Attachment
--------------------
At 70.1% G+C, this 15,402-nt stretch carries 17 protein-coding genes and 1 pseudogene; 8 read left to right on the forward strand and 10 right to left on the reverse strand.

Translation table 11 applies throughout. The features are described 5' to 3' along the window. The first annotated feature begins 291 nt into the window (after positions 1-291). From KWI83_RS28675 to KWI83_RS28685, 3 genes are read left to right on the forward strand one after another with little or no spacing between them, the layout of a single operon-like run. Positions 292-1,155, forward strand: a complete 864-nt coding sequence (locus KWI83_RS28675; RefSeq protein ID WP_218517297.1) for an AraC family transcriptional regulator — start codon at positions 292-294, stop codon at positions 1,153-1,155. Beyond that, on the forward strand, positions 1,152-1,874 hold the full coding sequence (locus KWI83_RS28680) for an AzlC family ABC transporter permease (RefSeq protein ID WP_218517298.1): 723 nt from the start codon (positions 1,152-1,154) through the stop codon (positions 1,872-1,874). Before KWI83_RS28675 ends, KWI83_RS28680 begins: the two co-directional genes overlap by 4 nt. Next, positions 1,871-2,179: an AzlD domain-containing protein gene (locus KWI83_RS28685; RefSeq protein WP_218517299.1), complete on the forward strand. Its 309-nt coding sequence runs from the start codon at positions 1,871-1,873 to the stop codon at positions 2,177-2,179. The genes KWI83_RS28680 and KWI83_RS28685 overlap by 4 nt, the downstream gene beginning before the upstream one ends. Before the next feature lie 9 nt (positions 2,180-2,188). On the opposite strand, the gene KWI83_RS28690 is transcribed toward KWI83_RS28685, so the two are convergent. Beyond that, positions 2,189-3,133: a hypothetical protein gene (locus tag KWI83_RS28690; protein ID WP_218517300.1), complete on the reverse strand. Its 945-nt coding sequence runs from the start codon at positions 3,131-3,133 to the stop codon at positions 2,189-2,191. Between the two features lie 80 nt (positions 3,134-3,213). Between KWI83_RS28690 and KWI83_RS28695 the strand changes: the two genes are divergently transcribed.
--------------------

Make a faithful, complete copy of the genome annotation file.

At 70.1% G+C, this 15,402-nt stretch carries 17 protein-coding genes and 1 pseudogene; 8 read left to right on the forward strand and 10 right to left on the reverse strand.

Translation table 11 applies throughout. The features are described 5' to 3' along the window. The first annotated feature begins 291 nt into the window (after positions 1-291). From KWI83_RS28675 to KWI83_RS28685, 3 genes are read left to right on the forward strand one after another with little or no spacing between them, the layout of a single operon-like run. Positions 292-1,155, forward strand: a complete 864-nt coding sequence (locus KWI83_RS28675; RefSeq protein ID WP_218517297.1) for an AraC family transcriptional regulator — start codon at positions 292-294, stop codon at positions 1,153-1,155. Beyond that, on the forward strand, positions 1,152-1,874 hold the full coding sequence (locus KWI83_RS28680) for an AzlC family ABC transporter permease (RefSeq protein ID WP_218517298.1): 723 nt from the start codon (positions 1,152-1,154) through the stop codon (positions 1,872-1,874). Before KWI83_RS28675 ends, KWI83_RS28680 begins: the two co-directional genes overlap by 4 nt. Next, positions 1,871-2,179: an AzlD domain-containing protein gene (locus KWI83_RS28685; RefSeq protein WP_218517299.1), complete on the forward strand. Its 309-nt coding sequence runs from the start codon at positions 1,871-1,873 to the stop codon at positions 2,177-2,179. The genes KWI83_RS28680 and KWI83_RS28685 overlap by 4 nt, the downstream gene beginning before the upstream one ends. Before the next feature lie 9 nt (positions 2,180-2,188). On the opposite strand, the gene KWI83_RS28690 is transcribed toward KWI83_RS28685, so the two are convergent. Beyond that, positions 2,189-3,133: a hypothetical protein gene (locus tag KWI83_RS28690; protein ID WP_218517300.1), complete on the reverse strand. Its 945-nt coding sequence runs from the start codon at positions 3,131-3,133 to the stop codon at positions 2,189-2,191. Between the two features lie 80 nt (positions 3,134-3,213). Between KWI83_RS28690 and KWI83_RS28695 the strand changes: the two genes are divergently transcribed.